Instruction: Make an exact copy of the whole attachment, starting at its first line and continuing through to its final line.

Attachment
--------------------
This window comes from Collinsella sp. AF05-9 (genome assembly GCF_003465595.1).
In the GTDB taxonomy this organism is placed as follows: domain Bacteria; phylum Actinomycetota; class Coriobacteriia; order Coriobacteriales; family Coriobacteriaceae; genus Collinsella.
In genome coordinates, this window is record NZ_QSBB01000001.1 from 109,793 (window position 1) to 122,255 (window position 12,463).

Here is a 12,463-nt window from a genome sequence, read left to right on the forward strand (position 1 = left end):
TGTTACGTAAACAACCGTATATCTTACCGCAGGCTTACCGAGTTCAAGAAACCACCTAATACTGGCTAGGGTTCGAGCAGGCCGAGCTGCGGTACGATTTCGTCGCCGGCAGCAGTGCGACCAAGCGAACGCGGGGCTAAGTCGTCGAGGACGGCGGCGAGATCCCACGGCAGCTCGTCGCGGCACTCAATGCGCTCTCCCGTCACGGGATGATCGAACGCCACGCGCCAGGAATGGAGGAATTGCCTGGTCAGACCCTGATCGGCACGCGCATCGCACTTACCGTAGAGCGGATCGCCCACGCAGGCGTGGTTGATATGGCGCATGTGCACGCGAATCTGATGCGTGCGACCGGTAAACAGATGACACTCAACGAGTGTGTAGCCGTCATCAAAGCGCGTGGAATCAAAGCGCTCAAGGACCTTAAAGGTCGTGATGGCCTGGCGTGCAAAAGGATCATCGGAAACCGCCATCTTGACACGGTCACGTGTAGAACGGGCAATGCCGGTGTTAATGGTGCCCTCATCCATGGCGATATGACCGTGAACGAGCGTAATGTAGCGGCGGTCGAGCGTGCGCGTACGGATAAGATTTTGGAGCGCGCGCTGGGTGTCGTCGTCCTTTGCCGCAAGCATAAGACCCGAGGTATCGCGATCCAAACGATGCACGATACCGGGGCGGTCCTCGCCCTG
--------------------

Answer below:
This window comes from Collinsella sp. AF05-9 (genome assembly GCF_003465595.1).
In the GTDB taxonomy this organism is placed as follows: domain Bacteria; phylum Actinomycetota; class Coriobacteriia; order Coriobacteriales; family Coriobacteriaceae; genus Collinsella.
In genome coordinates, this window is record NZ_QSBB01000001.1 from 109,793 (window position 1) to 122,255 (window position 12,463).

Here is a 12,463-nt window from a genome sequence, read left to right on the forward strand (position 1 = left end):
TGTTACGTAAACAACCGTATATCTTACCGCAGGCTTACCGAGTTCAAGAAACCACCTAATACTGGCTAGGGTTCGAGCAGGCCGAGCTGCGGTACGATTTCGTCGCCGGCAGCAGTGCGACCAAGCGAACGCGGGGCTAAGTCGTCGAGGACGGCGGCGAGATCCCACGGCAGCTCGTCGCGGCACTCAATGCGCTCTCCCGTCACGGGATGATCGAACGCCACGCGCCAGGAATGGAGGAATTGCCTGGTCAGACCCTGATCGGCACGCGCATCGCACTTACCGTAGAGCGGATCGCCCACGCAGGCGTGGTTGATATGGCGCATGTGCACGCGAATCTGATGCGTGCGACCGGTAAACAGATGACACTCAACGAGTGTGTAGCCGTCATCAAAGCGCGTGGAATCAAAGCGCTCAAGGACCTTAAAGGTCGTGATGGCCTGGCGTGCAAAAGGATCATCGGAAACCGCCATCTTGACACGGTCACGTGTAGAACGGGCAATGCCGGTGTTAATGGTGCCCTCATCCATGGCGATATGACCGTGAACGAGCGTAATGTAGCGGCGGTCGAGCGTGCGCGTACGGATAAGATTTTGGAGCGCGCGCTGGGTGTCGTCGTCCTTTGCCGCAAGCATAAGACCCGAGGTATCGCGATCCAAACGATGCACGATACCGGGGCGGTCCTCGCCCTG